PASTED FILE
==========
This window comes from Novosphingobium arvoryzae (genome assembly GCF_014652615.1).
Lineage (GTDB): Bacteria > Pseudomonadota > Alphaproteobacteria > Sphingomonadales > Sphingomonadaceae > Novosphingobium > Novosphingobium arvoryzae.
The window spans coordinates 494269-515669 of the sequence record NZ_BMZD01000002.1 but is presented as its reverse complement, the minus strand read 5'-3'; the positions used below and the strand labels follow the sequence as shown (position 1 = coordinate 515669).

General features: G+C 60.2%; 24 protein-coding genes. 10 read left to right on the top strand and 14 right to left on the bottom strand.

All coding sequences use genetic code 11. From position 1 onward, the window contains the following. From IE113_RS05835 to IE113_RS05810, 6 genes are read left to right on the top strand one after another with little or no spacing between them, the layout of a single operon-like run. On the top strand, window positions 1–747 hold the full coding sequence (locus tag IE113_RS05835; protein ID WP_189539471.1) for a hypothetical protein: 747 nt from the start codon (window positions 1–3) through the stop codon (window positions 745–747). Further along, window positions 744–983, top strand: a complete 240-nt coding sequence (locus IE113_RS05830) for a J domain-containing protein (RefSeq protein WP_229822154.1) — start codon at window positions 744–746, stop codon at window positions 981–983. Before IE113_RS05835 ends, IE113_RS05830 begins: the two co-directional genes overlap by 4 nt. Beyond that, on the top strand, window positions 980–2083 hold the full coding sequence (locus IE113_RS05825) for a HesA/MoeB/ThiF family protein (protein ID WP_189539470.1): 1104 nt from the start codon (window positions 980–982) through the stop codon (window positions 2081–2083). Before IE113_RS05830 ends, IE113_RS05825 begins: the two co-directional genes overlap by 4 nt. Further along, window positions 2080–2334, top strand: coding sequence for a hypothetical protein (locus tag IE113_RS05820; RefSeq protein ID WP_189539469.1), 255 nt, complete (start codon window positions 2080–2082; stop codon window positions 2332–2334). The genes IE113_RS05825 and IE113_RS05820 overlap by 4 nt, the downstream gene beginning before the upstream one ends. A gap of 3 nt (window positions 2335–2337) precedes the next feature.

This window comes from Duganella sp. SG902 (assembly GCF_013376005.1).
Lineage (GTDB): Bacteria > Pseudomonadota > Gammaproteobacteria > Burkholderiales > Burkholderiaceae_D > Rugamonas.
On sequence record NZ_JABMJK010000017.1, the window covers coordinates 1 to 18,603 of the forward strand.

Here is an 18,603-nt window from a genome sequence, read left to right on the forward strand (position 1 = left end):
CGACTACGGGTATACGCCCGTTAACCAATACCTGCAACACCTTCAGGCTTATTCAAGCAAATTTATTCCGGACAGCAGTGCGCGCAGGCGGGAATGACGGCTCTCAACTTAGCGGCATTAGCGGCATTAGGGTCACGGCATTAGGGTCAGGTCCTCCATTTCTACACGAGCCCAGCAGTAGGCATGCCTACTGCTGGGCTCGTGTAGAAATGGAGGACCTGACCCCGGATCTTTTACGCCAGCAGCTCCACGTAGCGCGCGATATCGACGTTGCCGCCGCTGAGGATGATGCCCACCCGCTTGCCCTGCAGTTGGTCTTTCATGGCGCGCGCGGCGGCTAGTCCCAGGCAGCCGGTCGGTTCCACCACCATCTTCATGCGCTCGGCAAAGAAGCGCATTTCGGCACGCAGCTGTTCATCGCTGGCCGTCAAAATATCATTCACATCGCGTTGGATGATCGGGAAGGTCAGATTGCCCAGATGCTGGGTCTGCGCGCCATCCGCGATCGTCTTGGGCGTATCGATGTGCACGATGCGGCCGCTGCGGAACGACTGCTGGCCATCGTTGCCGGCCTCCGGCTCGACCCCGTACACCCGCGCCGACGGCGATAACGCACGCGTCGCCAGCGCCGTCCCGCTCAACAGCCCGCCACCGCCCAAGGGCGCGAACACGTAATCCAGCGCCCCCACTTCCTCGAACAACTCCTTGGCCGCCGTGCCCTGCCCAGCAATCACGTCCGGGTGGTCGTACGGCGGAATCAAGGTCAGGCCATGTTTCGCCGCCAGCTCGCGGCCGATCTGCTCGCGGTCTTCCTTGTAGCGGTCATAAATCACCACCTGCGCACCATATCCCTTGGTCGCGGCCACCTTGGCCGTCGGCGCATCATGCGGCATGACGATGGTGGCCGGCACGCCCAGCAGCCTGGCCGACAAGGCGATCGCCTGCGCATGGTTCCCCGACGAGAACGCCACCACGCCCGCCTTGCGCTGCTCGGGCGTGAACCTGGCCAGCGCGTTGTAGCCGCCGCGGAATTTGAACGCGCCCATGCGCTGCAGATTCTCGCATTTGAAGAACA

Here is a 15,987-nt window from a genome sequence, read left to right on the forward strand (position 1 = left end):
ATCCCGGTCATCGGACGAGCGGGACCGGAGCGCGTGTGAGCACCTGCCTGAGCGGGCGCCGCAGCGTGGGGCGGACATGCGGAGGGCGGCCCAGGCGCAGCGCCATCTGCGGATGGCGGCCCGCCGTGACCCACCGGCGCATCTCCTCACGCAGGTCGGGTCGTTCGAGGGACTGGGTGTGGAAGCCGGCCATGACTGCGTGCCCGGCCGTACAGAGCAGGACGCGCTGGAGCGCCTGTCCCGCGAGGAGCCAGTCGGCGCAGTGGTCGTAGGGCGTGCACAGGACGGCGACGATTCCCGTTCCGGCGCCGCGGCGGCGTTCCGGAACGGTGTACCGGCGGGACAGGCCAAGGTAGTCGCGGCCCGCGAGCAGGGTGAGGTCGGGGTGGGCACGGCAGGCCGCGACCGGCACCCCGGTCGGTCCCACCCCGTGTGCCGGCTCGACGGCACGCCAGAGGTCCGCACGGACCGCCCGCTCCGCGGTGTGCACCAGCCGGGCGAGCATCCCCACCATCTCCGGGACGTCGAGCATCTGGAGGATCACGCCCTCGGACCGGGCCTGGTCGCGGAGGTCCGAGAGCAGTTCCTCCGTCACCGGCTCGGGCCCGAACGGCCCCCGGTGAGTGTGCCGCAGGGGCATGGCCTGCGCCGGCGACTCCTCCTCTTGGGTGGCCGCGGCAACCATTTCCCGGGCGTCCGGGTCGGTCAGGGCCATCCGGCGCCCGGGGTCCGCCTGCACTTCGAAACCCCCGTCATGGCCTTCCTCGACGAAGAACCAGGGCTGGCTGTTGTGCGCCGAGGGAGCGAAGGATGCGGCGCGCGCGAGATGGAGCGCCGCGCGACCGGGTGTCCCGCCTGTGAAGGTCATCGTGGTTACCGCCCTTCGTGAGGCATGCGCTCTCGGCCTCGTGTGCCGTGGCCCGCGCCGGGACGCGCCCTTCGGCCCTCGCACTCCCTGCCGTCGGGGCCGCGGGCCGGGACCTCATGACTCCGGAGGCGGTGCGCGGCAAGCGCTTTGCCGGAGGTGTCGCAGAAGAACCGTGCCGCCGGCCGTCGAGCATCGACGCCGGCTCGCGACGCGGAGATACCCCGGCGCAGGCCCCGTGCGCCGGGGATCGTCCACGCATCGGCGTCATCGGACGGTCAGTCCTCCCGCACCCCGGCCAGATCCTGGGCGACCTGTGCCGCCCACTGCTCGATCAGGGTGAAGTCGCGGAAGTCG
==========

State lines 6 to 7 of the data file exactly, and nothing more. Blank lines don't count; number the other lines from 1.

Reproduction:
This window comes from Duganella sp. SG902 (assembly GCF_013376005.1).
Lineage (GTDB): Bacteria > Pseudomonadota > Gammaproteobacteria > Burkholderiales > Burkholderiaceae_D > Rugamonas.